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Helping Colicky Babies

Updated on March 25, 2013

Babies are gifts that parents treasure always. There are times though that a parent's patience may be sorely tested and these times include when the baby gets colicky.

Colic occurs to babies usually six months of age or below. The actual cause is not known but there are many manifestations of this condition. It starts with a gassy baby that cries for several minutes to an hour accompanied by bouts of flatulence. The baby cannot be easily consoled and it is distressing to watch, especially by the parents. Despite this, there are ways to ease the occurrence of colic as well as to make it less stressful for both baby and parents. Sharing one's concerns with the pediatrician is always the best way to go and he or she can make recommendations regarding what to do to help with colic.

Easing Colic

There is no surefire way to stop colic but there are ways to ease it. One way is to monitor the baby's intake of milk. Breastfed babies rely on their mothers for milk; therefore the mother should be considerate towards the baby regarding her food intake. Some foods have a negative effect on the stomach and these can make colic worse. Mothers should try to eliminate foods that they feel contribute to the condition. Dairy can have a tumultuous effect on both the mother and baby's stomach even if the mother is not lactose intolerant. If the mother reacts to dairy products with an uneasy stomach, it may be best to reduce or stop intake of these products. Dairy products include, but are not limited to, milk, cheeses, butter, yogurt and ice cream. If both baby and mother are not lactose intolerant, consumption of dairy products can be slowly introduced again after the baby has turned 6 months. The pediatrician can recommend alternatives to dairy products for the mother's intake. Babies that drink formula can be switched to a different less reactive formula. There are formula that are lactose free as well as made with a specific kind of whey to be less stressful on the tummy.

Aside from the baby's intake there are also other ways to try to ease colic in babies. Bottle fed babies might need bottles or nipples that are designed to take out the air from the babies' consumption. Several bottle brands like Avent, Vent-aire, Playtex and Tommee Tippee have specifically designed bottles and nipples that can help to take out the air from the bottle. Apart from these, parents can also try to minimize the presence of air bubbles in the bottle before feeding the infant by letting the bubbles or foam in the bottle settle before a feeding.Burping the baby and waiting several minutes before putting him or her down can also help to minimize the presence of gas in the tummy. Some babies burp sooner than later while others take their time burping. Parents should wait a few minutes after the baby has burped to encourage another one.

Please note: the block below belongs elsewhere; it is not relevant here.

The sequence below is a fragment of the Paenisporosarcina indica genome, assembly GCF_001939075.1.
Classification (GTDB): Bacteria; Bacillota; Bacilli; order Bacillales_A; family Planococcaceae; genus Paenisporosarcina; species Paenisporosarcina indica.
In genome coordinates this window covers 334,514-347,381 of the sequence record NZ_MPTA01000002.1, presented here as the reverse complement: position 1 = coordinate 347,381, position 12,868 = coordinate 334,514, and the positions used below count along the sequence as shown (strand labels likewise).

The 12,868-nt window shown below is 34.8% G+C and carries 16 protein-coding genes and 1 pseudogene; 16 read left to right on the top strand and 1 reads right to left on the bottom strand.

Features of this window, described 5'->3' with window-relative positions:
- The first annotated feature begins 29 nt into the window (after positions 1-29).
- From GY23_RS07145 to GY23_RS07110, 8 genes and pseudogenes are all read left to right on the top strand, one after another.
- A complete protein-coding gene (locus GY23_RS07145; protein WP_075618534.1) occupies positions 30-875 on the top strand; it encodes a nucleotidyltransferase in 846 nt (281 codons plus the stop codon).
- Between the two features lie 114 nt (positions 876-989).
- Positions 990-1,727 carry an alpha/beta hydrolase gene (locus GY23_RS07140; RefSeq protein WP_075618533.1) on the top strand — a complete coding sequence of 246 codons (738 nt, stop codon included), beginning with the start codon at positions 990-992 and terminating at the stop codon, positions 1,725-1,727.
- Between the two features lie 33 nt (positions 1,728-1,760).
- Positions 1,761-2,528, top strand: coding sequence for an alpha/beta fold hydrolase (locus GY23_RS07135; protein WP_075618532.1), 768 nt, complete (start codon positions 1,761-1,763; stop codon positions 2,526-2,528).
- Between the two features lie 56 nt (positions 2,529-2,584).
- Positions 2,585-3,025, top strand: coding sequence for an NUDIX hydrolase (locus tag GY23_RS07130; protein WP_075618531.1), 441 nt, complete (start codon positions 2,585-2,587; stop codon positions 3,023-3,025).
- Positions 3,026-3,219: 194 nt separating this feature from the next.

Other ways to help lessen the impact of colic is to have a routine to encourage the baby to feel more comfortable before the time that it usually hits. Since many babies sleep around the early evening, having a warm bath around this time can help to make the baby more comfortable and less anxious. Religiously following this routine can be a great comfor for the infant and lreduce the stress of this difficult time. Reducing the anxiety and encouraging a calm atmosphere not only applies to the infant but also to the primary caretaker of the infant. The parents should be relaxed because the infant can sense anxiety. Some babies like to be held or laid on their stomachs during colic and parents should initially experiment with ways their child might like to be held or left alone during an episode of colic. Some parents swear that white noise can help to ease their baby's colic while others remedy the situation by taking the baby out on a ride. The basic idea of both remedies is that the lull of the white noise and the lull of the vehicle's movement can help the baby sleep or at least be more relaxed. Rocking the baby or just walking with him or her in the parents' arms can also help.

The point is for the parents to pinpoint that the baby is colicky and to address this accordingly before trying out colicky options. Some babies may be fussy if they are wet or the temperature is too high or too low. Babies still have some difficulty regulating their body temperature and their other bodily functions, hence they may feel uncomfortable with just the slightest change in temperature. Parents should take heart that colic doe snot last so long and after the child has passed 4 to 6 months of age, the occurrences will go away.


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